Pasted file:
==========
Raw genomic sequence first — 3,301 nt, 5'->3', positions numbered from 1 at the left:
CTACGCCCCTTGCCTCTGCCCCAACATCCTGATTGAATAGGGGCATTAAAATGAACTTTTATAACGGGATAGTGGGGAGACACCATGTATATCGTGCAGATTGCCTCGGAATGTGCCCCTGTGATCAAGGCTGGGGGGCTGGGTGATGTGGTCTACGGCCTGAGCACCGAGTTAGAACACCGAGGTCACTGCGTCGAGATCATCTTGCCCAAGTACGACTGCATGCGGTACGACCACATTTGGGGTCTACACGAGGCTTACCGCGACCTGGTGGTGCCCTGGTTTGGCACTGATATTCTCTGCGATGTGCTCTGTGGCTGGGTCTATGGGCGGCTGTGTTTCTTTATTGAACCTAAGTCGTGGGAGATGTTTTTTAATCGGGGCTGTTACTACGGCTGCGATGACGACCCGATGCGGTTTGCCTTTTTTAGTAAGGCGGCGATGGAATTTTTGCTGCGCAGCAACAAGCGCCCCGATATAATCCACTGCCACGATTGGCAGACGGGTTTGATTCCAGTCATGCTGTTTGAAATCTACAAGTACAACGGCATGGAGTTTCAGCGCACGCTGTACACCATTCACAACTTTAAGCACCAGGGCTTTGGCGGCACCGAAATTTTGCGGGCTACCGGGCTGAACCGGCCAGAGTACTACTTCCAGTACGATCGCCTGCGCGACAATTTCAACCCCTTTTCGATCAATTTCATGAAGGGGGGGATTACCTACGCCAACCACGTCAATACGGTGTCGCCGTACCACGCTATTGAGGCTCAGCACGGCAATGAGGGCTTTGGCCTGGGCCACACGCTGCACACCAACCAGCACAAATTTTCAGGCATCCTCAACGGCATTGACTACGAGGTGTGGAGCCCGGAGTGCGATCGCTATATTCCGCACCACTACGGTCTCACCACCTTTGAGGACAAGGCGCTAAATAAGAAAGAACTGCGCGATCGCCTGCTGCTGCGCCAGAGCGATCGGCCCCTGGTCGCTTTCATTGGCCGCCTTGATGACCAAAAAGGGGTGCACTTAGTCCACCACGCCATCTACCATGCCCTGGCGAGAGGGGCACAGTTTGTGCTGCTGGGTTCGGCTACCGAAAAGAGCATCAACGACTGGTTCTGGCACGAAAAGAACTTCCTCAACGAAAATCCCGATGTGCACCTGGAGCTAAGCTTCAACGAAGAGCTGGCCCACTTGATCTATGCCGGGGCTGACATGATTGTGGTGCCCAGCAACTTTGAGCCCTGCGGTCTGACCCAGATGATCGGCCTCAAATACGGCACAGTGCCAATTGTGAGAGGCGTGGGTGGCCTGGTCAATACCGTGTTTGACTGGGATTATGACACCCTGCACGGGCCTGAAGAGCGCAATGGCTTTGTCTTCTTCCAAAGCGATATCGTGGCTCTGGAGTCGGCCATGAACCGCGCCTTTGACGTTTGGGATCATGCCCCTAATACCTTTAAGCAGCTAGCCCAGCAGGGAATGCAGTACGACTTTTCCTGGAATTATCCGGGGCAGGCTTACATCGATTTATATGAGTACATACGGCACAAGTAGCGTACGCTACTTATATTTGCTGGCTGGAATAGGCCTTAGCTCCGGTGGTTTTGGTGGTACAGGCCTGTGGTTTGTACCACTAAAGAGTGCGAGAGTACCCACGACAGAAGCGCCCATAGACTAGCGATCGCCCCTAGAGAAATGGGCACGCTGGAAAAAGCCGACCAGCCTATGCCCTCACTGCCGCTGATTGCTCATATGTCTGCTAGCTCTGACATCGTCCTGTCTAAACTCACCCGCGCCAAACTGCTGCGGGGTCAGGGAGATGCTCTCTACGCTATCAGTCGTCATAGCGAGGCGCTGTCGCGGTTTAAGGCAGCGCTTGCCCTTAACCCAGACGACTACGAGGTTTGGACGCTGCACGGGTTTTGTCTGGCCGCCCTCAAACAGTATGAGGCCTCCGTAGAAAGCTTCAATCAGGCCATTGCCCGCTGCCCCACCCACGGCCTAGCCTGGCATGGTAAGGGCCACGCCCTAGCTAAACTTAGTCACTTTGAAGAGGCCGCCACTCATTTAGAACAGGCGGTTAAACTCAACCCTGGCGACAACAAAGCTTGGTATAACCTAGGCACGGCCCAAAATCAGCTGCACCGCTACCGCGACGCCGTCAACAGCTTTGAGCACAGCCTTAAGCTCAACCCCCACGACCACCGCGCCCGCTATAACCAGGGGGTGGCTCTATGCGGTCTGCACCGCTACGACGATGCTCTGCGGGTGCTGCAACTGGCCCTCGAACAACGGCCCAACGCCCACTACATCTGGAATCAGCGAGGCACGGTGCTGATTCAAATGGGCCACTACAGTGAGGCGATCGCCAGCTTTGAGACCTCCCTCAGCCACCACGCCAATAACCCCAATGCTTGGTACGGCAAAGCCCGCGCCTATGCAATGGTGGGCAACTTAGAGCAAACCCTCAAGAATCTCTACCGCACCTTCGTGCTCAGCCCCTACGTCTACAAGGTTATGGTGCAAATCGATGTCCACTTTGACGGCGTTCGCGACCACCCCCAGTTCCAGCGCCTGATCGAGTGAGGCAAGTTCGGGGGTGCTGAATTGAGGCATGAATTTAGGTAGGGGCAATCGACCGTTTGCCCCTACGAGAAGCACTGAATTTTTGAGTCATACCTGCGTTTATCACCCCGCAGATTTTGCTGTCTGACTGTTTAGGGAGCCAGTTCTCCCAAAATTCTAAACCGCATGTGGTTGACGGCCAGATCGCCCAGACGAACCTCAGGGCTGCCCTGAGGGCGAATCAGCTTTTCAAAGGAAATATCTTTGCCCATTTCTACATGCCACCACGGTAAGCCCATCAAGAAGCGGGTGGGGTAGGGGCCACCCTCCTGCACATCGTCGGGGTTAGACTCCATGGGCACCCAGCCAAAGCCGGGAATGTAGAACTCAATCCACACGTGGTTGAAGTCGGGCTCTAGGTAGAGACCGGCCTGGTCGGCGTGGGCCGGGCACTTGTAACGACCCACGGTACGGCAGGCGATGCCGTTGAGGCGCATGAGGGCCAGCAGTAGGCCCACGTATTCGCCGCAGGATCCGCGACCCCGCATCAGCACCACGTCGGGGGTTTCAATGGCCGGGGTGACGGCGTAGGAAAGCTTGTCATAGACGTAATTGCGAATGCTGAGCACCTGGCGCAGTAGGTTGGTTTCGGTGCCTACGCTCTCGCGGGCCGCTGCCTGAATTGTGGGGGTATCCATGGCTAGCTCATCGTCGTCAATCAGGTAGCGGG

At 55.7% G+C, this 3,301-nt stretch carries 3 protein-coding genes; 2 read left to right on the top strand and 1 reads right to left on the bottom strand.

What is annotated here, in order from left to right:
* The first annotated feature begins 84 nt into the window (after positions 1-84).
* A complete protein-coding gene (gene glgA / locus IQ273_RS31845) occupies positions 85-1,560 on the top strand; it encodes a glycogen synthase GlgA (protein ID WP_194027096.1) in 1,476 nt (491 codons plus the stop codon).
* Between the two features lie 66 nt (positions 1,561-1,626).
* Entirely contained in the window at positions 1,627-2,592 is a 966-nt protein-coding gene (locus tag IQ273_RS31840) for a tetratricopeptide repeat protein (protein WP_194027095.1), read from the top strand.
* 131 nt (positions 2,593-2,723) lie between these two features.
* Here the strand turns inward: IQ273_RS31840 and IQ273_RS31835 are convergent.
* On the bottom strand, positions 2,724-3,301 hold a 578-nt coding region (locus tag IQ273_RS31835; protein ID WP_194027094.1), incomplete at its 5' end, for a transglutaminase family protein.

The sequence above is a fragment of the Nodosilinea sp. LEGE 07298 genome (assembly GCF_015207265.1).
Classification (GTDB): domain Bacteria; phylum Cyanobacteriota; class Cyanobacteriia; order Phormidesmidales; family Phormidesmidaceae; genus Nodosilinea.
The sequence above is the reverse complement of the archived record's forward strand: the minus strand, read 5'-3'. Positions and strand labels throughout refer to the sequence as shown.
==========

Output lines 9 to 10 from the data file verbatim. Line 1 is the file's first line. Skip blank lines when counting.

* 131 nt (positions 2,593-2,723) lie between these two features.
* Here the strand turns inward: IQ273_RS31840 and IQ273_RS31835 are convergent.